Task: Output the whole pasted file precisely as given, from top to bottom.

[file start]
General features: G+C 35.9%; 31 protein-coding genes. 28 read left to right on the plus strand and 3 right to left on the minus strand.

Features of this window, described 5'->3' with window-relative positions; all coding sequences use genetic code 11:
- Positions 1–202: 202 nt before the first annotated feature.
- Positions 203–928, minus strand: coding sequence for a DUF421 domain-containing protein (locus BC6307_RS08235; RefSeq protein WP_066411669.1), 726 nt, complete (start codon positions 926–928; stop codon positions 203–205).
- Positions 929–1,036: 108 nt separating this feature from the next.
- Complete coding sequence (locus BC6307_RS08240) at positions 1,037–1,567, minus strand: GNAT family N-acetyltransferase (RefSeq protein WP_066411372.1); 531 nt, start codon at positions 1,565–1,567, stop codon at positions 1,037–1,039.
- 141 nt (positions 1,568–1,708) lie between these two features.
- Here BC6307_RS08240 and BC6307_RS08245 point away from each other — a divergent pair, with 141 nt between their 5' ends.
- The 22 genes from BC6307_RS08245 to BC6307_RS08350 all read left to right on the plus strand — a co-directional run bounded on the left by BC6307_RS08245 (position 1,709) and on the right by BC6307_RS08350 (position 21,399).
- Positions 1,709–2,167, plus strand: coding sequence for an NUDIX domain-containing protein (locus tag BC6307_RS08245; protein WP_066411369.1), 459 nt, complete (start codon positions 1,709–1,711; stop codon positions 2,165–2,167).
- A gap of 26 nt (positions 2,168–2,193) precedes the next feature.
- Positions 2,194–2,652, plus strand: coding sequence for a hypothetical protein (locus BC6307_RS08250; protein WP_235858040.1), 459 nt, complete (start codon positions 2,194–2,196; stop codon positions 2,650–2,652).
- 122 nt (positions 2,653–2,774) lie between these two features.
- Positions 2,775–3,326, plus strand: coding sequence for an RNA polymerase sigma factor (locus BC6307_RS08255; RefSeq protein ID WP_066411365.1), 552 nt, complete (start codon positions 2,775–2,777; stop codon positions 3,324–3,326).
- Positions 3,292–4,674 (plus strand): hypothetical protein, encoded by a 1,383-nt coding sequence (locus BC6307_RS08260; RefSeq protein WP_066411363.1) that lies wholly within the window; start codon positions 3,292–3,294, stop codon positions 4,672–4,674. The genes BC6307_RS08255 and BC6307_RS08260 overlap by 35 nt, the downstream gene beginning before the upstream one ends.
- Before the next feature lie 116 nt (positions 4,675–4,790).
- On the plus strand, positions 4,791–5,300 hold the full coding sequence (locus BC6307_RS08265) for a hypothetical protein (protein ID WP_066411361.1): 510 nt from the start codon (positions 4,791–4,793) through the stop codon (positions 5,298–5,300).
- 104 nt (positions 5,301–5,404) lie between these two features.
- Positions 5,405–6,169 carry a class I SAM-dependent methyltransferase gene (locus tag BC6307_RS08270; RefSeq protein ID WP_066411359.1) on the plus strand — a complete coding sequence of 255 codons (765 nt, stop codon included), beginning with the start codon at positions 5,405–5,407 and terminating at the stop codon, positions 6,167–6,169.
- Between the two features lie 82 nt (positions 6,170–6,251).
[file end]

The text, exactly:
General features: G+C 35.9%; 31 protein-coding genes. 28 read left to right on the plus strand and 3 right to left on the minus strand.

Features of this window, described 5'->3' with window-relative positions; all coding sequences use genetic code 11:
- Positions 1–202: 202 nt before the first annotated feature.
- Positions 203–928, minus strand: coding sequence for a DUF421 domain-containing protein (locus BC6307_RS08235; RefSeq protein WP_066411669.1), 726 nt, complete (start codon positions 926–928; stop codon positions 203–205).
- Positions 929–1,036: 108 nt separating this feature from the next.
- Complete coding sequence (locus BC6307_RS08240) at positions 1,037–1,567, minus strand: GNAT family N-acetyltransferase (RefSeq protein WP_066411372.1); 531 nt, start codon at positions 1,565–1,567, stop codon at positions 1,037–1,039.
- 141 nt (positions 1,568–1,708) lie between these two features.
- Here BC6307_RS08240 and BC6307_RS08245 point away from each other — a divergent pair, with 141 nt between their 5' ends.
- The 22 genes from BC6307_RS08245 to BC6307_RS08350 all read left to right on the plus strand — a co-directional run bounded on the left by BC6307_RS08245 (position 1,709) and on the right by BC6307_RS08350 (position 21,399).
- Positions 1,709–2,167, plus strand: coding sequence for an NUDIX domain-containing protein (locus tag BC6307_RS08245; protein WP_066411369.1), 459 nt, complete (start codon positions 1,709–1,711; stop codon positions 2,165–2,167).
- A gap of 26 nt (positions 2,168–2,193) precedes the next feature.
- Positions 2,194–2,652, plus strand: coding sequence for a hypothetical protein (locus BC6307_RS08250; protein WP_235858040.1), 459 nt, complete (start codon positions 2,194–2,196; stop codon positions 2,650–2,652).
- 122 nt (positions 2,653–2,774) lie between these two features.
- Positions 2,775–3,326, plus strand: coding sequence for an RNA polymerase sigma factor (locus BC6307_RS08255; RefSeq protein ID WP_066411365.1), 552 nt, complete (start codon positions 2,775–2,777; stop codon positions 3,324–3,326).
- Positions 3,292–4,674 (plus strand): hypothetical protein, encoded by a 1,383-nt coding sequence (locus BC6307_RS08260; RefSeq protein WP_066411363.1) that lies wholly within the window; start codon positions 3,292–3,294, stop codon positions 4,672–4,674. The genes BC6307_RS08255 and BC6307_RS08260 overlap by 35 nt, the downstream gene beginning before the upstream one ends.
- Before the next feature lie 116 nt (positions 4,675–4,790).
- On the plus strand, positions 4,791–5,300 hold the full coding sequence (locus BC6307_RS08265) for a hypothetical protein (protein ID WP_066411361.1): 510 nt from the start codon (positions 4,791–4,793) through the stop codon (positions 5,298–5,300).
- 104 nt (positions 5,301–5,404) lie between these two features.
- Positions 5,405–6,169 carry a class I SAM-dependent methyltransferase gene (locus tag BC6307_RS08270; RefSeq protein ID WP_066411359.1) on the plus strand — a complete coding sequence of 255 codons (765 nt, stop codon included), beginning with the start codon at positions 5,405–5,407 and terminating at the stop codon, positions 6,167–6,169.
- Between the two features lie 82 nt (positions 6,170–6,251).